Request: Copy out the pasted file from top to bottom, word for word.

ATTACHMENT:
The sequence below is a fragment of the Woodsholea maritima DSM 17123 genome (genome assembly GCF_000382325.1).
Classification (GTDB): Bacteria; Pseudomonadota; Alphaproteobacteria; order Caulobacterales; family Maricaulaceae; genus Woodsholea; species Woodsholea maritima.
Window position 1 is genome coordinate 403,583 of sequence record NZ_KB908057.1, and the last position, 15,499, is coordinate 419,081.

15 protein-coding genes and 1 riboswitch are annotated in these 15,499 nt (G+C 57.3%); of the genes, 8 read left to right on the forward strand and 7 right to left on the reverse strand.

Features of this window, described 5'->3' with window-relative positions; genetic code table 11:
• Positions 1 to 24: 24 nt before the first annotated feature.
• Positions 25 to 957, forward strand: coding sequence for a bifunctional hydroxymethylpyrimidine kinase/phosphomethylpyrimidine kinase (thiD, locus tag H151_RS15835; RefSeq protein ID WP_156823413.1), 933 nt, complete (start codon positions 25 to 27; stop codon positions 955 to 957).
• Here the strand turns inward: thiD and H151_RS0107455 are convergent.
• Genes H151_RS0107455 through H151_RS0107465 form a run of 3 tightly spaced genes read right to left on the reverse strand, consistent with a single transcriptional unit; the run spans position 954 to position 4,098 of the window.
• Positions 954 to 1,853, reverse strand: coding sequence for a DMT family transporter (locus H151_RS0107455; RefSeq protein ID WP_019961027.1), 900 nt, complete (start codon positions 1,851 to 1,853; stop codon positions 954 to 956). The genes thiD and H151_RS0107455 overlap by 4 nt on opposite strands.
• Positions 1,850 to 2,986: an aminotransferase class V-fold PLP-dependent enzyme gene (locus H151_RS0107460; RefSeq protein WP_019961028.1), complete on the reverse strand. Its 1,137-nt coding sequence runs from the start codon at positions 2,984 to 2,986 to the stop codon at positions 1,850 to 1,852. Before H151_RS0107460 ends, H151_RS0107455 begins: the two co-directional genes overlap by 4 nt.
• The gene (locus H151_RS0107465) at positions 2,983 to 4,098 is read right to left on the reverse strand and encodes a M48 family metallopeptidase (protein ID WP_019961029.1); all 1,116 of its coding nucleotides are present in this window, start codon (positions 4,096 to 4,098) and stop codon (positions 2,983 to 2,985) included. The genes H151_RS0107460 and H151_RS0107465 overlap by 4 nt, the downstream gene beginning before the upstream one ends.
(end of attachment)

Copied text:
The sequence below is a fragment of the Woodsholea maritima DSM 17123 genome (genome assembly GCF_000382325.1).
Classification (GTDB): Bacteria; Pseudomonadota; Alphaproteobacteria; order Caulobacterales; family Maricaulaceae; genus Woodsholea; species Woodsholea maritima.
Window position 1 is genome coordinate 403,583 of sequence record NZ_KB908057.1, and the last position, 15,499, is coordinate 419,081.

15 protein-coding genes and 1 riboswitch are annotated in these 15,499 nt (G+C 57.3%); of the genes, 8 read left to right on the forward strand and 7 right to left on the reverse strand.

Features of this window, described 5'->3' with window-relative positions; genetic code table 11:
• Positions 1 to 24: 24 nt before the first annotated feature.
• Positions 25 to 957, forward strand: coding sequence for a bifunctional hydroxymethylpyrimidine kinase/phosphomethylpyrimidine kinase (thiD, locus tag H151_RS15835; RefSeq protein ID WP_156823413.1), 933 nt, complete (start codon positions 25 to 27; stop codon positions 955 to 957).
• Here the strand turns inward: thiD and H151_RS0107455 are convergent.
• Genes H151_RS0107455 through H151_RS0107465 form a run of 3 tightly spaced genes read right to left on the reverse strand, consistent with a single transcriptional unit; the run spans position 954 to position 4,098 of the window.
• Positions 954 to 1,853, reverse strand: coding sequence for a DMT family transporter (locus H151_RS0107455; RefSeq protein ID WP_019961027.1), 900 nt, complete (start codon positions 1,851 to 1,853; stop codon positions 954 to 956). The genes thiD and H151_RS0107455 overlap by 4 nt on opposite strands.
• Positions 1,850 to 2,986: an aminotransferase class V-fold PLP-dependent enzyme gene (locus H151_RS0107460; RefSeq protein WP_019961028.1), complete on the reverse strand. Its 1,137-nt coding sequence runs from the start codon at positions 2,984 to 2,986 to the stop codon at positions 1,850 to 1,852. Before H151_RS0107460 ends, H151_RS0107455 begins: the two co-directional genes overlap by 4 nt.
• The gene (locus H151_RS0107465) at positions 2,983 to 4,098 is read right to left on the reverse strand and encodes a M48 family metallopeptidase (protein ID WP_019961029.1); all 1,116 of its coding nucleotides are present in this window, start codon (positions 4,096 to 4,098) and stop codon (positions 2,983 to 2,985) included. The genes H151_RS0107460 and H151_RS0107465 overlap by 4 nt, the downstream gene beginning before the upstream one ends.